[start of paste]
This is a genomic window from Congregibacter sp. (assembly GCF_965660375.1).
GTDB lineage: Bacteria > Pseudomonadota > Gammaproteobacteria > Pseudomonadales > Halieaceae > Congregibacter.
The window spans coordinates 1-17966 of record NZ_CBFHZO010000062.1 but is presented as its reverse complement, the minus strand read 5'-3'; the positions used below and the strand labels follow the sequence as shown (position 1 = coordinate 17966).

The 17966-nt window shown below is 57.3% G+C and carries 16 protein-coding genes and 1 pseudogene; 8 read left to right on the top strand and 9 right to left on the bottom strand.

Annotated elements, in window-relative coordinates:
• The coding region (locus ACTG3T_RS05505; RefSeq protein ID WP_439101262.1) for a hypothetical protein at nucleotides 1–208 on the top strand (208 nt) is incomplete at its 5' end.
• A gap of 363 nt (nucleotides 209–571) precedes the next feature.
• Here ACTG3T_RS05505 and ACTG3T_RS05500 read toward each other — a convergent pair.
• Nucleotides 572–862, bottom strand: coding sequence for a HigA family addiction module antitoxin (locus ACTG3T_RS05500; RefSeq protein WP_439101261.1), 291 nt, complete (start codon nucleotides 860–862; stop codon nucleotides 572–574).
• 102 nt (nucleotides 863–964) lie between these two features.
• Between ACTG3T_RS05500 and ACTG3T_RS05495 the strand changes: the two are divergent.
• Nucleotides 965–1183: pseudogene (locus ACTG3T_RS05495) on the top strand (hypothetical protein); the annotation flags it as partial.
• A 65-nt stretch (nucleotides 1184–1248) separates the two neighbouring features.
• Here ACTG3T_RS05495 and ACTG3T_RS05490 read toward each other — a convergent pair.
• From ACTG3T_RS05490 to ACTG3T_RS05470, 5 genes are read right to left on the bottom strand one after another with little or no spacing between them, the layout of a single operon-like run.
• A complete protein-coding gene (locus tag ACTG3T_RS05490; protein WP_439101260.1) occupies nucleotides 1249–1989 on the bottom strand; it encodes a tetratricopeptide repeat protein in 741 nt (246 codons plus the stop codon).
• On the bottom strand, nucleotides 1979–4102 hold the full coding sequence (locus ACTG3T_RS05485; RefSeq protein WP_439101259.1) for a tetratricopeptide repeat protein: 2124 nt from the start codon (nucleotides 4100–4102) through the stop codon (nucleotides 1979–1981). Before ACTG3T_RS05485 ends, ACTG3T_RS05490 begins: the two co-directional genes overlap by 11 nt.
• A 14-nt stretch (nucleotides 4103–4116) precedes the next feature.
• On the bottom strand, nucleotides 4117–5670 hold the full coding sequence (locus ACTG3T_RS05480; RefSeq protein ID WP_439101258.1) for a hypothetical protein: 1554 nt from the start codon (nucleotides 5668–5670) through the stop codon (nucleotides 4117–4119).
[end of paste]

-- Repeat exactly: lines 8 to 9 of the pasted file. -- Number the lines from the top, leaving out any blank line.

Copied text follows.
• Here ACTG3T_RS05505 and ACTG3T_RS05500 read toward each other — a convergent pair.
• Nucleotides 572–862, bottom strand: coding sequence for a HigA family addiction module antitoxin (locus ACTG3T_RS05500; RefSeq protein WP_439101261.1), 291 nt, complete (start codon nucleotides 860–862; stop codon nucleotides 572–574).